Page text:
Many parents reflect fondly of their childhood, recalling days and nights spent roaming their neighborhoods and parks, or playing pick-up sports on the street. This type of activity falls within the category of ‘free-play’ – play that is self-directed, unstructured, and undertaken for its own sake. These same parents may acknowledge, however, that this type of activity is a far less common feature of the landscape for today’s children and youth.

Childhood free-play has been on the decline over the past several generations, a phenomenon that is taking place for a number of reasons. Parents are partly responsible for children’s reduced engagement in free-play, given that they are increasingly reluctant to let children play and explore without supervision. Their hesitancy is rooted in concerns for children’s safety from strangers, bullies, and traffic while playing in neighborhood parks and streets.1 While decreased engagement in free-play may be partly responsible for the overall decline in children’s physical activity levels (Blog 1- Helping Children Be More Physically Active), the reduced rates of free-play may have other concerning implications too. For instance, free-play has a strong influence on children’s physical and social development, while also promoting their creativity, ability to independently make decisions, and problem solve2. In other words, free-play is important and should be encouraged, and not simply overlooked as an ‘activity of the past’. In response to some of these changing societal perceptions, here are some of the ways that Sportball integrates elements of free-play into our sport practices, and suggestions for how parents can incorporate it more often into their child’s day-to-day lives.

Promoting Active Free-Play at Sportball

At Sportball, we focus on fostering one form of free-play at each of our practices- referred to as ‘active free-play’ – play that is spontaneous and involves an element of physical activity. We achieve this through first building a non-competitive and play-based program culture, which allows us to focus just as much on having fun and being creative as we do on teaching foundational sport and physical literacy skills. Our unique approach to sport skill development involves indirectly teaching skills to young children through storytelling (Coaching with Purpose at Sportball). This approach involves building a storyline around a sport-skill, and evoking children’s imagination to complete it. For instance- prior to learning how to stick handle in floor hockey, young children are asked to help Dory get through a coral reef and back to her family- and to watch out for jellyfish (i.e., pylons) along the way. While running during warm-up, children are encouraged to embody and move like their favourite animal or superhero, using the space around them in creative ways. Through these modifications, we aim to make sport practices more child-driven, unique, and fun, while also tapping into children’s imagination in ways that free-play does in less structured environments.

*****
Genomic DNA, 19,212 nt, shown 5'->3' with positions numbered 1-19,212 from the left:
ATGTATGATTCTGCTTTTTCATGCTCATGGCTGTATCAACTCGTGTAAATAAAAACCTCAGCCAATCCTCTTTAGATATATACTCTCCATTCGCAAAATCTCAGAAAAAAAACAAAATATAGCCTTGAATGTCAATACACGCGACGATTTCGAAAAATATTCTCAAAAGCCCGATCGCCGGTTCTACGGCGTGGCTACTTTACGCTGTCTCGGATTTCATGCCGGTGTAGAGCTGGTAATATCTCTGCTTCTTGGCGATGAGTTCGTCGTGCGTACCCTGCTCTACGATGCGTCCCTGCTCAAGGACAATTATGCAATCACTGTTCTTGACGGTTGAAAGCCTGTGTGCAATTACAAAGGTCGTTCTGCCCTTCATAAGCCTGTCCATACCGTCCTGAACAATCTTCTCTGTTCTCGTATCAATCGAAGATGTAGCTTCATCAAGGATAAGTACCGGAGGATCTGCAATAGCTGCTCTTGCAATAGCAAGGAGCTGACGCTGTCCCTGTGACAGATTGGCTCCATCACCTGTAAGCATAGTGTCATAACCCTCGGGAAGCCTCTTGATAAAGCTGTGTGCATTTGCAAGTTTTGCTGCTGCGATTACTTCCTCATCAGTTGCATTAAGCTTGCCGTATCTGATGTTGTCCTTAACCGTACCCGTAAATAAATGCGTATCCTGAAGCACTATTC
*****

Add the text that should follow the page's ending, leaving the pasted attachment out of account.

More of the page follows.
Increasing Free-Play Outside of Sportball 

To complement Sportball classes, we encourage parents to help children engage in more regular active outdoor free-play. In recent years, researchers have emphasized the importance of this type of play through a Position Statement on Active Outdoor Play3, based on the premise that active outdoor play is an important precursor to risk-taking, enabling children to learn individual limits and consequences, and how to assess and manage risk. A few ways to increase outdoor active play are:

  1. Free-play with your kids before or after practice. Tack a free-play session on to the front or back-end of Sportball classes in a park or nearby open area.
  2. Find a trusted friend/playmate. Parents may feel more comfortable letting their children engage in free-play if they do so with a friend or group of friends that they know and trust.
  3. Educate your neighbors. Parents have cited fear of judgement from other parents as one reason they limit their child’s participation in self-directed free-play.4 Talk to your neighbors- share with them what you have learned about free-play, and how you can better support it as a community.

Remember – it is all about balance! Both organized and unorganized (i.e., free-play) physical activity are good, but one should not be participated in at the cost of the other. At the same time, we do not want to become so adverse to potential risk and harm as a society that we hinder children’s natural ability to develop and learn. Help children take risks at Sportball, and in their day-to-day lives.

Want to learn more?

1Lee et al. (2015). A meta-study of qualitative research examining determinants of children’s independent active free play. International Journal of Behavioral Nutrition and Physical Activity 12, 5.
2Gray, P. (2011). The decline of play and the rise of psychopathology in children and adolescents. American Journal of Play, 3(4), 443-463.
3Tremblay et al. (2015). Position statement on active outdoor play. International Journal of Environmental Research and Public Health, 12(6), 6475-6505.

4Pynn et al. (2018). An intergenerational qualitative study of the good parenting ideal and active free play during middle childhood. Children’s Geographies, 17(3), 1-12.